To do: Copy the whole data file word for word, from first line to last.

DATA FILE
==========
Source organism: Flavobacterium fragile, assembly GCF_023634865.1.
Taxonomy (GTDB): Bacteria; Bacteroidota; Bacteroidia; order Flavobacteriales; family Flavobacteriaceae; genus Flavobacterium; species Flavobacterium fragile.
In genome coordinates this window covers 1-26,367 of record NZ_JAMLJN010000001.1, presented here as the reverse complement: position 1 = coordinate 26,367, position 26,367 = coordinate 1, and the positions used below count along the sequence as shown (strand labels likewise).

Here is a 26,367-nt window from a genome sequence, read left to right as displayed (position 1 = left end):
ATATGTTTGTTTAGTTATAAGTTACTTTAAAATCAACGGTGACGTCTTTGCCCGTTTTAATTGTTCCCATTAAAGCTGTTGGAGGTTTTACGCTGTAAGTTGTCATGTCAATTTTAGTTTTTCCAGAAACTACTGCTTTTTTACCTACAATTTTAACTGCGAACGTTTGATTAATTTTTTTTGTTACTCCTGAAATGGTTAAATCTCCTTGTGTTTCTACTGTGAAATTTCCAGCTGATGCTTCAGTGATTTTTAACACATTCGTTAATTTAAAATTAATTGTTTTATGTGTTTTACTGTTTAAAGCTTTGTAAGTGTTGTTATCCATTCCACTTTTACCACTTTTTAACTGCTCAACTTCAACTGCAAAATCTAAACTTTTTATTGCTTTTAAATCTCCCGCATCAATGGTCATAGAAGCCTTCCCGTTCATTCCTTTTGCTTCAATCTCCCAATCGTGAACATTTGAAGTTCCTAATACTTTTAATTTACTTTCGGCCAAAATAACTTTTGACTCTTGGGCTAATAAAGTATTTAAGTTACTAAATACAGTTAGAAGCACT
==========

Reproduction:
Source organism: Flavobacterium fragile, assembly GCF_023634865.1.
Taxonomy (GTDB): Bacteria; Bacteroidota; Bacteroidia; order Flavobacteriales; family Flavobacteriaceae; genus Flavobacterium; species Flavobacterium fragile.
In genome coordinates this window covers 1-26,367 of record NZ_JAMLJN010000001.1, presented here as the reverse complement: position 1 = coordinate 26,367, position 26,367 = coordinate 1, and the positions used below count along the sequence as shown (strand labels likewise).

Here is a 26,367-nt window from a genome sequence, read left to right as displayed (position 1 = left end):
ATATGTTTGTTTAGTTATAAGTTACTTTAAAATCAACGGTGACGTCTTTGCCCGTTTTAATTGTTCCCATTAAAGCTGTTGGAGGTTTTACGCTGTAAGTTGTCATGTCAATTTTAGTTTTTCCAGAAACTACTGCTTTTTTACCTACAATTTTAACTGCGAACGTTTGATTAATTTTTTTTGTTACTCCTGAAATGGTTAAATCTCCTTGTGTTTCTACTGTGAAATTTCCAGCTGATGCTTCAGTGATTTTTAACACATTCGTTAATTTAAAATTAATTGTTTTATGTGTTTTACTGTTTAAAGCTTTGTAAGTGTTGTTATCCATTCCACTTTTACCACTTTTTAACTGCTCAACTTCAACTGCAAAATCTAAACTTTTTATTGCTTTTAAATCTCCCGCATCAATGGTCATAGAAGCCTTCCCGTTCATTCCTTTTGCTTCAATCTCCCAATCGTGAACATTTGAAGTTCCTAATACTTTTAATTTACTTTCGGCCAAAATAACTTTTGACTCTTGGGCTAATAAAGTATTTAAGTTACTAAATACAGTTAGAAGCACT